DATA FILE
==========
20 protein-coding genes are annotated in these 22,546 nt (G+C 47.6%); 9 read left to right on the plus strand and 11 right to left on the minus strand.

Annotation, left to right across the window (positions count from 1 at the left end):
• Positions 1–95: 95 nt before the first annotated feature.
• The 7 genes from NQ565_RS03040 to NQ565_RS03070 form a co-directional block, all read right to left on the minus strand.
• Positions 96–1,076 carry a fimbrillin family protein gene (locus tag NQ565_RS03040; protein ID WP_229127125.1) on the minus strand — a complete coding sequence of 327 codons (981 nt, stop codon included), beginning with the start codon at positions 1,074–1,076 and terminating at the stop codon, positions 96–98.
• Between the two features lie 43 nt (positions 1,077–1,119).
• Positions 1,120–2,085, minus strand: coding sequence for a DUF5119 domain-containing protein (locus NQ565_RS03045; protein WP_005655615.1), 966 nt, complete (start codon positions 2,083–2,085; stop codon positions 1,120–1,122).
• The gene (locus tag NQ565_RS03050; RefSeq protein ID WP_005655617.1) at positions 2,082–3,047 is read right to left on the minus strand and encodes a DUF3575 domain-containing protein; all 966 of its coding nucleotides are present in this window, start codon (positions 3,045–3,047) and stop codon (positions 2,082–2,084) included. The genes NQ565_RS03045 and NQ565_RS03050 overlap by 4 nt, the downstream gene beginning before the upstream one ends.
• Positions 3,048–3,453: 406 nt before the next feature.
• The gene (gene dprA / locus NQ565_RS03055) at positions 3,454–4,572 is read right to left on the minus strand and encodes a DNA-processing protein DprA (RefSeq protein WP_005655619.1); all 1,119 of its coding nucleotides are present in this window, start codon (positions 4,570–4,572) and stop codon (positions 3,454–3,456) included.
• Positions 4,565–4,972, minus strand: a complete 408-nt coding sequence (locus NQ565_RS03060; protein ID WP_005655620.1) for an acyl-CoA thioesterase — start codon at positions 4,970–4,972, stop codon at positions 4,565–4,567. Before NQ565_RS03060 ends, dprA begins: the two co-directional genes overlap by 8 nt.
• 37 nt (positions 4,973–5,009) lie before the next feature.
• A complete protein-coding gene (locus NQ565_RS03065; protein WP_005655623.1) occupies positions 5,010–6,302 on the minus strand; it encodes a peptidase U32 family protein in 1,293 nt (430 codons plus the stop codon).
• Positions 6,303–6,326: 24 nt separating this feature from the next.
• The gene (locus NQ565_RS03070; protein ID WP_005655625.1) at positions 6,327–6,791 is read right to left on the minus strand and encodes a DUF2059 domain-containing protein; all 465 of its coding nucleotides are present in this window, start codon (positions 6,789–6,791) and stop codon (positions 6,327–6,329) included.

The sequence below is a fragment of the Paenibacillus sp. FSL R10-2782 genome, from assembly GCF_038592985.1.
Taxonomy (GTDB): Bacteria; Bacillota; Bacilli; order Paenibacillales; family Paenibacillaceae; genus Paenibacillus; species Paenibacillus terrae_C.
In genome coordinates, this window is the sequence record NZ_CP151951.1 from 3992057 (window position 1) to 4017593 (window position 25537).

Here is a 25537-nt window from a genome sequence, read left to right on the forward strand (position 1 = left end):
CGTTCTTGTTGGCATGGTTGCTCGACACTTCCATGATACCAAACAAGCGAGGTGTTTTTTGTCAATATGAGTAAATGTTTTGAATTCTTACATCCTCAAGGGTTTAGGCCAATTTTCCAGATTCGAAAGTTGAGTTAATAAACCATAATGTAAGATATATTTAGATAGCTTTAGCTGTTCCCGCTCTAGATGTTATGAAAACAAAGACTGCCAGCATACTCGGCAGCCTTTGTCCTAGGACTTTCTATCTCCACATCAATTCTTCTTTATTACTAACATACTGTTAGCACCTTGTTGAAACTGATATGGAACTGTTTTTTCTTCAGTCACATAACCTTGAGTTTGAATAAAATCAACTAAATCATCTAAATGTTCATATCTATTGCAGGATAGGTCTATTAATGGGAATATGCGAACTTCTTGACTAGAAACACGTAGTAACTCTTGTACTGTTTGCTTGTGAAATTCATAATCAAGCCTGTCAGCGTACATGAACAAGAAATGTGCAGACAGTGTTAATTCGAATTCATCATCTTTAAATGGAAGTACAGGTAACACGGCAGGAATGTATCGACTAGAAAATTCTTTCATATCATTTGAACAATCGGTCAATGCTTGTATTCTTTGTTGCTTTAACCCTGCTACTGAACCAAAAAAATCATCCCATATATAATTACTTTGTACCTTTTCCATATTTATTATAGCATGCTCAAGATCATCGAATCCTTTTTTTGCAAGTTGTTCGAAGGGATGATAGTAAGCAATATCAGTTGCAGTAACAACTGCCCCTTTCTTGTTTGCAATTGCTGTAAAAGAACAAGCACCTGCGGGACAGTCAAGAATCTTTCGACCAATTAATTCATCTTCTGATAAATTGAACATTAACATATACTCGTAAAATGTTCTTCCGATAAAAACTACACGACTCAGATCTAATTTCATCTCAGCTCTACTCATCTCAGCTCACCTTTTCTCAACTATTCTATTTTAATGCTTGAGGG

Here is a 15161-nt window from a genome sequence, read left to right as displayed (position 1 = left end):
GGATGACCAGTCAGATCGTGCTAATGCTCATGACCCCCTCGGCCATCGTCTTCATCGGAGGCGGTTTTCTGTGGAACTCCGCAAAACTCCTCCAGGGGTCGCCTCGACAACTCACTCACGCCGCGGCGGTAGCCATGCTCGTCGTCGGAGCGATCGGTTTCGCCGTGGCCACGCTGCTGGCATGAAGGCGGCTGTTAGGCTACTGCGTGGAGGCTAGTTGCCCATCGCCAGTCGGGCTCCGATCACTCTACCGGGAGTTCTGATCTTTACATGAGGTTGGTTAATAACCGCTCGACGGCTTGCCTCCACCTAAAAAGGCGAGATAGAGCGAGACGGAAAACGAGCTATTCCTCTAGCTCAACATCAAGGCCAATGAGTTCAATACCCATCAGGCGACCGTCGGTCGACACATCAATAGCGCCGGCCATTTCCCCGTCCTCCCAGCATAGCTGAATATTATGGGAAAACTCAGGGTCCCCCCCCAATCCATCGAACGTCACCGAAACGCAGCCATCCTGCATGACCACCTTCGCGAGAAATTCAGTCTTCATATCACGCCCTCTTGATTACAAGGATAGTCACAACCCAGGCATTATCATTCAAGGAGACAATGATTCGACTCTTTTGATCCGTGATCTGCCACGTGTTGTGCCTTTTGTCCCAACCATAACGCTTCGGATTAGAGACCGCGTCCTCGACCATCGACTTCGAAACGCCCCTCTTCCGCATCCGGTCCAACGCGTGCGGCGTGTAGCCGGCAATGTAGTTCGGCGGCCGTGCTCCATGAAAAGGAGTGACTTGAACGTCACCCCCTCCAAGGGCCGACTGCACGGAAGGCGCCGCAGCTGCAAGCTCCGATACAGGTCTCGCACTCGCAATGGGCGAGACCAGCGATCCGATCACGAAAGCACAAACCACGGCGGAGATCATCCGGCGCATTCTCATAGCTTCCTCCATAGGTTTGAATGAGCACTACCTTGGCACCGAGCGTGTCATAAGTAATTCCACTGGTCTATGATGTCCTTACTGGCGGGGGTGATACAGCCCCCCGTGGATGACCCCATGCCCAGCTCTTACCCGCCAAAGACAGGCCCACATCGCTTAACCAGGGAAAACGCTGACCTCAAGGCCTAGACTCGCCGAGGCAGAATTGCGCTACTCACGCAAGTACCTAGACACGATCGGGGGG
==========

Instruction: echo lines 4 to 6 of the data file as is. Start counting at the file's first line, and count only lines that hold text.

• The 7 genes from NQ565_RS03040 to NQ565_RS03070 form a co-directional block, all read right to left on the minus strand.
• Positions 96–1,076 carry a fimbrillin family protein gene (locus tag NQ565_RS03040; protein ID WP_229127125.1) on the minus strand — a complete coding sequence of 327 codons (981 nt, stop codon included), beginning with the start codon at positions 1,074–1,076 and terminating at the stop codon, positions 96–98.
• Between the two features lie 43 nt (positions 1,077–1,119).